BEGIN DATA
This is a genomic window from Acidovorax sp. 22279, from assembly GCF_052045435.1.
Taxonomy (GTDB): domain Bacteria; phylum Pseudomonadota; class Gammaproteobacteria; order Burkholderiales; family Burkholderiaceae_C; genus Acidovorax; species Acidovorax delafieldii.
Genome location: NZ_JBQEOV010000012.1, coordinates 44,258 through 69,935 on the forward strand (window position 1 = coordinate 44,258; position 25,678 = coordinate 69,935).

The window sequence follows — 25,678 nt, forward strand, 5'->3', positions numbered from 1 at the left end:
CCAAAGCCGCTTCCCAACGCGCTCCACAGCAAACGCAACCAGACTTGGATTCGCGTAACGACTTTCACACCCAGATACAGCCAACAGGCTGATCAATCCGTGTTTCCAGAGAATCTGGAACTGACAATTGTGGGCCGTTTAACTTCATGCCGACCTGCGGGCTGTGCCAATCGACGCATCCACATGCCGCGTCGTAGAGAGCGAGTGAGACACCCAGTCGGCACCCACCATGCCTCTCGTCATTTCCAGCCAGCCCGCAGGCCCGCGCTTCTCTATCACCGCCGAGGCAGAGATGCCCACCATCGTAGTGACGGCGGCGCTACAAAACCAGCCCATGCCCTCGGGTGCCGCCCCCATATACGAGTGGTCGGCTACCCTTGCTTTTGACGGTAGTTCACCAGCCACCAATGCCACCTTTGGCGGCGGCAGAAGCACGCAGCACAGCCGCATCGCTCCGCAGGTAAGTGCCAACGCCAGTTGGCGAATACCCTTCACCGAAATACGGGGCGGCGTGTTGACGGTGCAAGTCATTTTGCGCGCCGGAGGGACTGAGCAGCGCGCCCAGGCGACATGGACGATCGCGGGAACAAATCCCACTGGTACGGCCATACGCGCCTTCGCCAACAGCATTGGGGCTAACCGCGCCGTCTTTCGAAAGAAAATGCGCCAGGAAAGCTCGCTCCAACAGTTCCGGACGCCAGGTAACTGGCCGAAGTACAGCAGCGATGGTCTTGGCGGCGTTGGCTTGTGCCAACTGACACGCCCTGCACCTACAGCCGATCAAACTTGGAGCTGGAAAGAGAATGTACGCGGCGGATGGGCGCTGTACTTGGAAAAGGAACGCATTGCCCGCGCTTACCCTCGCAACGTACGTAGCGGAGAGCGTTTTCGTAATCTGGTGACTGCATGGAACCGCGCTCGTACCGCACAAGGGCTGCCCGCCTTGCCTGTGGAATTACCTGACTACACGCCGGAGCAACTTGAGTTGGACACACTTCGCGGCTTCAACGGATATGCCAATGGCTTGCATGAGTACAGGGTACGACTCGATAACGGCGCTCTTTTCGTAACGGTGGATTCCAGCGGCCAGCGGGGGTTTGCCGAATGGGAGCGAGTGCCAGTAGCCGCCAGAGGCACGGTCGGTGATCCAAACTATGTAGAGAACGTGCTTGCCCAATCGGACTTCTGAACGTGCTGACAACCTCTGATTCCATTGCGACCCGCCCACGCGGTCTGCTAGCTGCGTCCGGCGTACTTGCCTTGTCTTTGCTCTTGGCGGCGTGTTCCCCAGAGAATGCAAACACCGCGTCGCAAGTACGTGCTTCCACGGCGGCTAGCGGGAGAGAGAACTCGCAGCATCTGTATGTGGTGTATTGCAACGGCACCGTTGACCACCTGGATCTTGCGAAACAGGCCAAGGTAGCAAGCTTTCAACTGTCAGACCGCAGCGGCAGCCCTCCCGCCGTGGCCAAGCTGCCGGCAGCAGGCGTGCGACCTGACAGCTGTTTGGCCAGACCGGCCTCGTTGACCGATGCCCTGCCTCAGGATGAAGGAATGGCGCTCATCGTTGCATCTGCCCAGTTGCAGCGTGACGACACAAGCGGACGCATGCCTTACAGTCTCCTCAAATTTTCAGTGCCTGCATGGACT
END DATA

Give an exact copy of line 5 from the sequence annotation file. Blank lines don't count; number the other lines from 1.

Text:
CCAAAGCCGCTTCCCAACGCGCTCCACAGCAAACGCAACCAGACTTGGATTCGCGTAACGACTTTCACACCCAGATACAGCCAACAGGCTGATCAATCCGTGTTTCCAGAGAATCTGGAACTGACAATTGTGGGCCGTTTAACTTCATGCCGACCTGCGGGCTGTGCCAATCGACGCATCCACATGCCGCGTCGTAGAGAGCGAGTGAGACACCCAGTCGGCACCCACCATGCCTCTCGTCATTTCCAGCCAGCCCGCAGGCCCGCGCTTCTCTATCACCGCCGAGGCAGAGATGCCCACCATCGTAGTGACGGCGGCGCTACAAAACCAGCCCATGCCCTCGGGTGCCGCCCCCATATACGAGTGGTCGGCTACCCTTGCTTTTGACGGTAGTTCACCAGCCACCAATGCCACCTTTGGCGGCGGCAGAAGCACGCAGCACAGCCGCATCGCTCCGCAGGTAAGTGCCAACGCCAGTTGGCGAATACCCTTCACCGAAATACGGGGCGGCGTGTTGACGGTGCAAGTCATTTTGCGCGCCGGAGGGACTGAGCAGCGCGCCCAGGCGACATGGACGATCGCGGGAACAAATCCCACTGGTACGGCCATACGCGCCTTCGCCAACAGCATTGGGGCTAACCGCGCCGTCTTTCGAAAGAAAATGCGCCAGGAAAGCTCGCTCCAACAGTTCCGGACGCCAGGTAACTGGCCGAAGTACAGCAGCGATGGTCTTGGCGGCGTTGGCTTGTGCCAACTGACACGCCCTGCACCTACAGCCGATCAAACTTGGAGCTGGAAAGAGAATGTACGCGGCGGATGGGCGCTGTACTTGGAAAAGGAACGCATTGCCCGCGCTTACCCTCGCAACGTACGTAGCGGAGAGCGTTTTCGTAATCTGGTGACTGCATGGAACCGCGCTCGTACCGCACAAGGGCTGCCCGCCTTGCCTGTGGAATTACCTGACTACACGCCGGAGCAACTTGAGTTGGACACACTTCGCGGCTTCAACGGATATGCCAATGGCTTGCATGAGTACAGGGTACGACTCGATAACGGCGCTCTTTTCGTAACGGTGGATTCCAGCGGCCAGCGGGGGTTTGCCGAATGGGAGCGAGTGCCAGTAGCCGCCAGAGGCACGGTCGGTGATCCAAACTATGTAGAGAACGTGCTTGCCCAATCGGACTTCTGAACGTGCTGACAACCTCTGATTCCATTGCGACCCGCCCACGCGGTCTGCTAGCTGCGTCCGGCGTACTTGCCTTGTCTTTGCTCTTGGCGGCGTGTTCCCCAGAGAATGCAAACACCGCGTCGCAAGTACGTGCTTCCACGGCGGCTAGCGGGAGAGAGAACTCGCAGCATCTGTATGTGGTGTATTGCAACGGCACCGTTGACCACCTGGATCTTGCGAAACAGGCCAAGGTAGCAAGCTTTCAACTGTCAGACCGCAGCGGCAGCCCTCCCGCCGTGGCCAAGCTGCCGGCAGCAGGCGTGCGACCTGACAGCTGTTTGGCCAGACCGGCCTCGTTGACCGATGCCCTGCCTCAGGATGAAGGAATGGCGCTCATCGTTGCATCTGCCCAGTTGCAGCGTGACGACACAAGCGGACGCATGCCTTACAGTCTCCTCAAATTTTCAGTGCCTGCATGGACT